Posts by James Ross Kelly

Posts are meant to share an aspect of the universal Gospel of Jesus Christ, the Son of God. James Kelly is a Christian seeking the Mercy of God (i.e., His Goodness and Loving Kindness) and daily more of the Grace of His Holy Spirit. Posts of other authors are meant for review of salient points made by said authors and are credited and meant to share light with others and encourage others to read their works, and when possible, by providing links to where their works may be purchased.

The New Man–Thomas Merton

The most paradoxical and at the same time the most unique and characteristic claim made by Christianity is that in the Resurrection of Christ the Lord from the dead, man has completely conquered death, and that “in Christ” the dead will rise again to enjoy eternal life, in spiritualized and transfigured bodies and in a totally new creation. This new life in the Kingdom of God is to be not merely a passively received inheritance but in some sense the fruit of our agony and labor, love and prayers in union with the Holy Spirit. Such a fantastic and humanly impossible belief has generally been left in the background by the liberal Christianity of the 19th and early 20th centuries, but anyone who reads the New Testament objectively must admit that this is the Doctrine of the first Christians. Indeed, Christianity without this fabulous eschatalogical claim is only a moral system without too much spiritual consistency. Unless all Christianity is centered in the victorious, living, and ever present reality of Jesus Christ, the Man-God and conqueror of death, it loses its distinctive character and there is no longer any justification for a Christian missionary apostolate. In point of fact, such an apostolate without the resurrection of the dead, has tended to be purely and simply an apostolate for western cultural and economic “progress,” and not a true preaching of the Gospel.

Merton, Thomas (1999-11-29). The New Man (Kindle Locations 45-54). Macmillan. Kindle Edition.

Coptic Christians beheaded by ISIS in video credited with ‘miracles’ in hometown

A new book to be released Friday takes a look at the lives of the 21 Christian men the world saw being beheaded on a Libyan beach in 2015 and how their deaths at the hands of the Islamic State only strengthened the faith of believers in their hometown.

Source: Coptic Christians beheaded by ISIS in video credited with ‘miracles’ in hometown

10 Signs You’re Actually Following TRUMPianity Instead of CHRISTianity | Benjamin L. Corey

In the Era of Trump’s America, I must admit that I hardly recognize the very people who raised me. I was brought up by the Religious Right, and went […]

Source: 10 Signs You’re Actually Following TRUMPianity Instead of CHRISTianity | Benjamin L. Corey

In the Beginning — Center for Action and Contemplation

Christ Since the Beginning In the Beginning Monday, February 18, 2019 In the beginning, God created the heavens and the earth. Now the earth was formless and empty, darkness was over the surface of the deep, and the Spirit of God was hovering over the waters. And God said, “Let there be light,” and there… Continue Reading In the Beginning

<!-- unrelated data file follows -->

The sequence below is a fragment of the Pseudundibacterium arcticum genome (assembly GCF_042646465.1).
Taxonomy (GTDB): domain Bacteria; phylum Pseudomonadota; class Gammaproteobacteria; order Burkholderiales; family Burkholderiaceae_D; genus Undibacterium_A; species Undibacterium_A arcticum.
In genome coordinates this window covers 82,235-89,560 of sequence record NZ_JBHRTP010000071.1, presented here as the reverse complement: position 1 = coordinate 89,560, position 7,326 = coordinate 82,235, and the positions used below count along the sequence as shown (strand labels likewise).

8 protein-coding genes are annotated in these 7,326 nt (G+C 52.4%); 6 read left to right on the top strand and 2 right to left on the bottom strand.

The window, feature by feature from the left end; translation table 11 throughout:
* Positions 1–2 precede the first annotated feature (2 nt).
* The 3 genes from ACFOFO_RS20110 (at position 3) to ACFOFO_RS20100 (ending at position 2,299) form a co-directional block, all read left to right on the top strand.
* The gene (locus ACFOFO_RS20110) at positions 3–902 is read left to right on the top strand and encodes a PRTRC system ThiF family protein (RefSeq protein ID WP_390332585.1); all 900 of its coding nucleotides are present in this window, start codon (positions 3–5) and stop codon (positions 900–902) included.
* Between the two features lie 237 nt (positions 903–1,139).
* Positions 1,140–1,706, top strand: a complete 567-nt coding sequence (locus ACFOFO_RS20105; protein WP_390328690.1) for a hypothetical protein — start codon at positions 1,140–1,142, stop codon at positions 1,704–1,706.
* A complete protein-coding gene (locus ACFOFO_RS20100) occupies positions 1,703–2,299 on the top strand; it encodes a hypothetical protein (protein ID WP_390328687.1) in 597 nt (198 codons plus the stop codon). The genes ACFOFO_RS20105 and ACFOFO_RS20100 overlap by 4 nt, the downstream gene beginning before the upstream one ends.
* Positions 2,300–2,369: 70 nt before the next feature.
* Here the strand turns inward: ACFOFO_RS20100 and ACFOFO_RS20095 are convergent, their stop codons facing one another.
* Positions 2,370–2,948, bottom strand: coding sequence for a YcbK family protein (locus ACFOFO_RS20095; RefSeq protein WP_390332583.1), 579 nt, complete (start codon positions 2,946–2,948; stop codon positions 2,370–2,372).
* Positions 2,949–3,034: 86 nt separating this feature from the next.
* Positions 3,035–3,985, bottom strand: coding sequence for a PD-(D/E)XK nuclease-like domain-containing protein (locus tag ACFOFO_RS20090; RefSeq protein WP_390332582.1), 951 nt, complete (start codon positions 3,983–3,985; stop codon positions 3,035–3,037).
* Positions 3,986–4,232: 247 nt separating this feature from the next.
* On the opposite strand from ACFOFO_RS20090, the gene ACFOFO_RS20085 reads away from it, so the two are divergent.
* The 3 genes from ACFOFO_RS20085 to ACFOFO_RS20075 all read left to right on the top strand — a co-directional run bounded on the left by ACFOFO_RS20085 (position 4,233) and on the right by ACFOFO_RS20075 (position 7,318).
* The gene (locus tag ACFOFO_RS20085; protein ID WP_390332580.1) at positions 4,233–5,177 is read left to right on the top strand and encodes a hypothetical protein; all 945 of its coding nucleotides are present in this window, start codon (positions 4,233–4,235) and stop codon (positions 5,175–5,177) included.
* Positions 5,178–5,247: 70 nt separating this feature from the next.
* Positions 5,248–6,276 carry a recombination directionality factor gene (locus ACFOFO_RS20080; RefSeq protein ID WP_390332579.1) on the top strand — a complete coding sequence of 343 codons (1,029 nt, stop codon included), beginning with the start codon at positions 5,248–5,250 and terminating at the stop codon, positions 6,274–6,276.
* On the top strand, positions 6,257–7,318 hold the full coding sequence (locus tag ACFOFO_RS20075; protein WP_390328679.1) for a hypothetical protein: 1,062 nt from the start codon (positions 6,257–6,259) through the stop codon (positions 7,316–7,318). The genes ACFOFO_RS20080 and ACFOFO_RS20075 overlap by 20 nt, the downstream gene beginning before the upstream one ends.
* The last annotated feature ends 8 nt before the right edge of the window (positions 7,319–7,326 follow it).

Source: In the Beginning — Center for Action and Contemplation

The Desert Fathers and Mothers — Center for Action and Contemplation

The Early Christian Church The Desert Fathers and Mothers Thursday, April 30, 2015 The men and women who fled to the desert emphasized lifestyle practice, an alternative to empire and its economy, psychologically astute methods of prayer, and a very simple (some would say naïve) spirituality of transformation into Christ. The desert communities grew out… Continue Reading The Desert Fathers and Mothers

Source: The Desert Fathers and Mothers — Center for Action and Contemplation

Seán O’Malley, a Pope Francis Ally, on the Catholic Church and Sex Abuse – The Atlantic

Cardinal Seán O’Malley has spent decades cleaning up after pedophile priests. Now he’s once again found himself in the middle of a crisis.

Source: Seán O’Malley, a Pope Francis Ally, on the Catholic Church and Sex Abuse – The Atlantic

The Beautiful Gospel of WHEAT (Not TULIP, DAISY, or ROSES) | Chuck McKnight

It’s time for a new acronym—a counter-narrative to the Calvinistic gospel of TULIP, as well as to the Arminian DAISY and the Molinist ROSES.

Source: The Beautiful Gospel of WHEAT (Not TULIP, DAISY, or ROSES) | Chuck McKnight

W—Wounded children

God does not view us as depraved creatures. We are God’s children, and he views us as any good parent would their children. God’s desire is not to punish us for sin, but to heal the wounds our sin causes.

H—Human solidarity

We are not merely individuals. Humanity stands or falls together as a whole. By becoming human, Jesus entered into solidarity with the whole human race. With his death, all of humanity died, and with his resurrection, all of humanity gained new life.

E—Exhaustive reconciliation

God has never needed to be reconciled to us. It is we who have turned away from him, and God’s desire is to reconcile all of creation to himself and to each other. He has done, is doing, and will continue to do everything possible to bring about our reconciliation.

A—Absolute grace

God’s grace is not coercive or manipulative, and it does not override our free will. It is, however, constantly poured out in full measure on all of creation. Though every individual receives God’s grace, some choose to resist, placing themselves at odds with the intended state of humanity.

T—Transformative love

Salvation is neither an irreversible decision nor a status that can be lost. Rather, salvation is a process with some steps taken forward and some taken backward. In as much as we simply submit to God’s love, we are continually transformed into his image.

Chuck McKnight